Online from: 1992
Subject Area: Health Care Management/Healthcare
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|Title:||School as a determinant for health outcomes – a structural equation model analysis|
|Author(s):||Ulrike Ravens-Sieberer, (Department of Psychosomatics in Children and Adolescents, University Medical Center Hamburg-Eppendorf, Hamburg, Germany), John Freeman, (Faculty of Education, Duncan McArthur Hall, Queen's University, Kingston, Canada), Gyongyi Kokonyei, (National Institute of Child Health, Major Department of Child Health, Department of Epidemiology, Budapest, Hungary), Christiane A. Thomas, (Department of Psychosomatics in Children and Adolescents, University Medical Center Hamburg-Eppendorf, Hamburg, Germany), Michael Erhart, (Department of Psychosomatics in Children and Adolescents, University Medical Center Hamburg-Eppendorf, Hamburg, Germany)|
|Citation:||Ulrike Ravens-Sieberer, John Freeman, Gyongyi Kokonyei, Christiane A. Thomas, Michael Erhart, (2009) "School as a determinant for health outcomes – a structural equation model analysis", Health Education, Vol. 109 Iss: 4, pp.342 - 356|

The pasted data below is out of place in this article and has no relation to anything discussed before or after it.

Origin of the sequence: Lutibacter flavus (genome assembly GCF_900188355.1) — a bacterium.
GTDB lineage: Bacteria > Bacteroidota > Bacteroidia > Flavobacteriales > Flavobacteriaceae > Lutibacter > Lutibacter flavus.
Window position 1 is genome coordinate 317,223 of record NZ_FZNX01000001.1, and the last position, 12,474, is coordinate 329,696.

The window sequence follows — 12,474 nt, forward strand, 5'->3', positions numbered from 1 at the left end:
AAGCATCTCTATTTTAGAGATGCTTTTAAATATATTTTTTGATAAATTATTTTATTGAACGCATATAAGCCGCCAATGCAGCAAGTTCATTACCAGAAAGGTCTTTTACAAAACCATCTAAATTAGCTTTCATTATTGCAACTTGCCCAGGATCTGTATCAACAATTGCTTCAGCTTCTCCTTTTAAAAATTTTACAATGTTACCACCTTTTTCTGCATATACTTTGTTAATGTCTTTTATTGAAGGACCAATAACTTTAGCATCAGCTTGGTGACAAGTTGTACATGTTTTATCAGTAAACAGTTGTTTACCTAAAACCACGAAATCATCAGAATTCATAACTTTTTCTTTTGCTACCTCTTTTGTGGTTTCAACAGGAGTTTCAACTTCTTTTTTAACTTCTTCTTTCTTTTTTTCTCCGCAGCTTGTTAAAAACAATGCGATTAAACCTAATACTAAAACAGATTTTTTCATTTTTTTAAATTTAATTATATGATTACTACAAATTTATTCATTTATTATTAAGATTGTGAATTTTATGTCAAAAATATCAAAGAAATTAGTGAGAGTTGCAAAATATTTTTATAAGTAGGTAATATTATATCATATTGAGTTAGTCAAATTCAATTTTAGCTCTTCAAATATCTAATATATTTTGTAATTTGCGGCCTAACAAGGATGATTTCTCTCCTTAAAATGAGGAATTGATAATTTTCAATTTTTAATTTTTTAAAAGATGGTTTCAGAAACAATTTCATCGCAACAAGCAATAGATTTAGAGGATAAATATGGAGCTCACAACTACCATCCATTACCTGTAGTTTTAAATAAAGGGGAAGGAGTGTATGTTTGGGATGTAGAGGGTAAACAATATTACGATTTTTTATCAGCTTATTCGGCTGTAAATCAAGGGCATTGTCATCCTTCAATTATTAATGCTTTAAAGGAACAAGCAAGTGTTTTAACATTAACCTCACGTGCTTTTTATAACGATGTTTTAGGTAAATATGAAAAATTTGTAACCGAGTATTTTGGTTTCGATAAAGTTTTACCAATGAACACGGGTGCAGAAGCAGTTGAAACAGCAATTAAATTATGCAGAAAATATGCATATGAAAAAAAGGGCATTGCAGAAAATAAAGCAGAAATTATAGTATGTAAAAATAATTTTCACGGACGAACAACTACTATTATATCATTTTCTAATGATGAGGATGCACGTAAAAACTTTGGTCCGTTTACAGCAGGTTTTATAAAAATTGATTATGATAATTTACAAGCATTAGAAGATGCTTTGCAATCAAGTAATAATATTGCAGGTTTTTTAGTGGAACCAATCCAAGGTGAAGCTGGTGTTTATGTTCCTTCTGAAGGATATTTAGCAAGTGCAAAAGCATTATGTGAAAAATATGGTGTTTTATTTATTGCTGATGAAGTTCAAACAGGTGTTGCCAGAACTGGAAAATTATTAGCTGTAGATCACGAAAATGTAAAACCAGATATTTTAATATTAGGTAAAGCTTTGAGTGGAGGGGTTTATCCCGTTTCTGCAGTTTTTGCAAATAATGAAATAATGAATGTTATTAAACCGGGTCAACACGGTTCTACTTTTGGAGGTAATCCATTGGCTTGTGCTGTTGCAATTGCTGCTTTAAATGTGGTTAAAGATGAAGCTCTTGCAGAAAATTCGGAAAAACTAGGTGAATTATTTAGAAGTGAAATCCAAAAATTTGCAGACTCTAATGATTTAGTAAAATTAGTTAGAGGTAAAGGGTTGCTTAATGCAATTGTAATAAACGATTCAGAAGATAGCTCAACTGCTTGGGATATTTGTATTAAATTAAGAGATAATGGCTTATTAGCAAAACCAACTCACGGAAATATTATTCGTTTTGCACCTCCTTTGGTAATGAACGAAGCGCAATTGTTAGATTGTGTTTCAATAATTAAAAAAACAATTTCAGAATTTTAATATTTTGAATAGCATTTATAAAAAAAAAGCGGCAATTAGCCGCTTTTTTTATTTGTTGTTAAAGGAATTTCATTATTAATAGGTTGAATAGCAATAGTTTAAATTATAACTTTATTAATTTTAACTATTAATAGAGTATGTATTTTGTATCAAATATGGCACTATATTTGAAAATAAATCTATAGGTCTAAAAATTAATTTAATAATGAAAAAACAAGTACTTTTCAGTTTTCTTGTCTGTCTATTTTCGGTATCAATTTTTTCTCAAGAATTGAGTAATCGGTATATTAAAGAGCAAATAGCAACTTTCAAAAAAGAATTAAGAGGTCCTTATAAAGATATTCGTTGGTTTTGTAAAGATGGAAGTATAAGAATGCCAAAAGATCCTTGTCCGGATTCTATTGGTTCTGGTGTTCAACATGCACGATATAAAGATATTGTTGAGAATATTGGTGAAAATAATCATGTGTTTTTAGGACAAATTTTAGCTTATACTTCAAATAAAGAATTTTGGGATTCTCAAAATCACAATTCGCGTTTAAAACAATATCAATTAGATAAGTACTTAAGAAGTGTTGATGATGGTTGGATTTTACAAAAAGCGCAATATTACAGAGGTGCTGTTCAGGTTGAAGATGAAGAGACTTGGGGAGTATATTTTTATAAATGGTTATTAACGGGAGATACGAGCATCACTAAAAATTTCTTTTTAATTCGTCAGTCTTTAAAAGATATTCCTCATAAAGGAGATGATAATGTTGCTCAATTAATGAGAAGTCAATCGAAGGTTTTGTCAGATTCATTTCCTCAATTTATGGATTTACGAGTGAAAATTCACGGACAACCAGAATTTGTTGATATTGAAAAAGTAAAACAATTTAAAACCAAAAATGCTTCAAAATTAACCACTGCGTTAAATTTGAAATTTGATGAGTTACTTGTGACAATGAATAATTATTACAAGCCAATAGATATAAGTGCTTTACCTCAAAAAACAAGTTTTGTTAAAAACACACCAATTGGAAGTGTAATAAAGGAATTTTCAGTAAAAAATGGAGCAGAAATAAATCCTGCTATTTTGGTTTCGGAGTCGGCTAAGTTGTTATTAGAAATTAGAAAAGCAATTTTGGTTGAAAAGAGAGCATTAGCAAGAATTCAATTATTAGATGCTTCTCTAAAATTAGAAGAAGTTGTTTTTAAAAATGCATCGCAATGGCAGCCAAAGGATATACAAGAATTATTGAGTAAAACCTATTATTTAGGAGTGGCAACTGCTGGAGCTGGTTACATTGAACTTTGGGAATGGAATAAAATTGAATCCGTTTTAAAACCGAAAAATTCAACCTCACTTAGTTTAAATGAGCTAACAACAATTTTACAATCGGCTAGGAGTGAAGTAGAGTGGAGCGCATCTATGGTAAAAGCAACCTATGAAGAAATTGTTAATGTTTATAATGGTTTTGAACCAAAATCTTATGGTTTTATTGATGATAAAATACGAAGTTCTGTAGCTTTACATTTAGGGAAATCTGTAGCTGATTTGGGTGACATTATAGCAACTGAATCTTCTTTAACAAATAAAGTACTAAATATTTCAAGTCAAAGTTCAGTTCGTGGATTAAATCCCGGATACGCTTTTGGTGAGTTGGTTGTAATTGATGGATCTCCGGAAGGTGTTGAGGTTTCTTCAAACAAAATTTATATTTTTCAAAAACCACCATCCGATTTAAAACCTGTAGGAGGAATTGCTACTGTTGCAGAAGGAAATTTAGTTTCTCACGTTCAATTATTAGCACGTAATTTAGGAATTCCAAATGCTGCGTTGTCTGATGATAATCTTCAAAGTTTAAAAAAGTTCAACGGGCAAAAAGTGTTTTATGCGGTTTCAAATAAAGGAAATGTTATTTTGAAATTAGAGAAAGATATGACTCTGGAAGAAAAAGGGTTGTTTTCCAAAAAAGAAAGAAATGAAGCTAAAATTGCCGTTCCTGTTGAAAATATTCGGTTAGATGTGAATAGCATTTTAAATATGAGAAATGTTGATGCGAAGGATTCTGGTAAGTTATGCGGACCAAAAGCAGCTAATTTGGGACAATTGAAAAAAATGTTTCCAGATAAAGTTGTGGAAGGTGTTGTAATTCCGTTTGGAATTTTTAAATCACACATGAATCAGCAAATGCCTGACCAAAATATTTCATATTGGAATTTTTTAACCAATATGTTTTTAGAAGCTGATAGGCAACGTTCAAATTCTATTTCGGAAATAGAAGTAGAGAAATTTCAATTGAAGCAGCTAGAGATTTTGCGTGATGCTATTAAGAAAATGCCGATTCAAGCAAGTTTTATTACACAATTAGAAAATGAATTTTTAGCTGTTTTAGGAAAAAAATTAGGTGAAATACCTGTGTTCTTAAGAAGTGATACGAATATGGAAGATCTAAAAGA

|Keywords:||Adolescents, Customer satisfaction, Europe, North America, Personal health, Schools|
|Article type:||Research paper|
|DOI:||10.1108/09654280910970910 (Permanent URL)|
|Publisher:||Emerald Group Publishing Limited|
Purpose – The purpose of this paper is to investigate whether students' perceptions of their school environment and their adjustment to school are associated with health outcomes across gender and age groups.
Design/methodology/approach – Data from the cross-sectional international Health Behavior in School-aged Children Survey of the year 2002 (
Findings – The specified LISREL model fitted the data well on the entire sample as well as for age and gender subgroups (RMSEA=0.043-0.054). Overall, girls' general perceived health and life satisfaction seemed to be more strongly affected by the school environment than boys'. Age affected the goodness of fit of the model and reduced the strength of the relationship between school pressure and school adjustment. In all subgroups, the relationship between better school perceptions and better subjective health and life satisfaction were supported by the analyses.
Research limitations/implications – Reported findings are limited to the cross-sectional study design which precludes causal inferences. Further research using longitudinal data is warranted to confirm the findings.
Practical implications – Relationships between school environment and school adjustment and health-related outcomes revealed the relative importance of school social climate and demands for school adjustment and through the latter in determining subjective health and life satisfaction. School social climate is a target for promoting health and well-being of children and adolescents.
Originality/value – Complex statistical analyses employing structural equation modelling confirmed findings on the importance of school aspects for child and adolescents in a huge data set.
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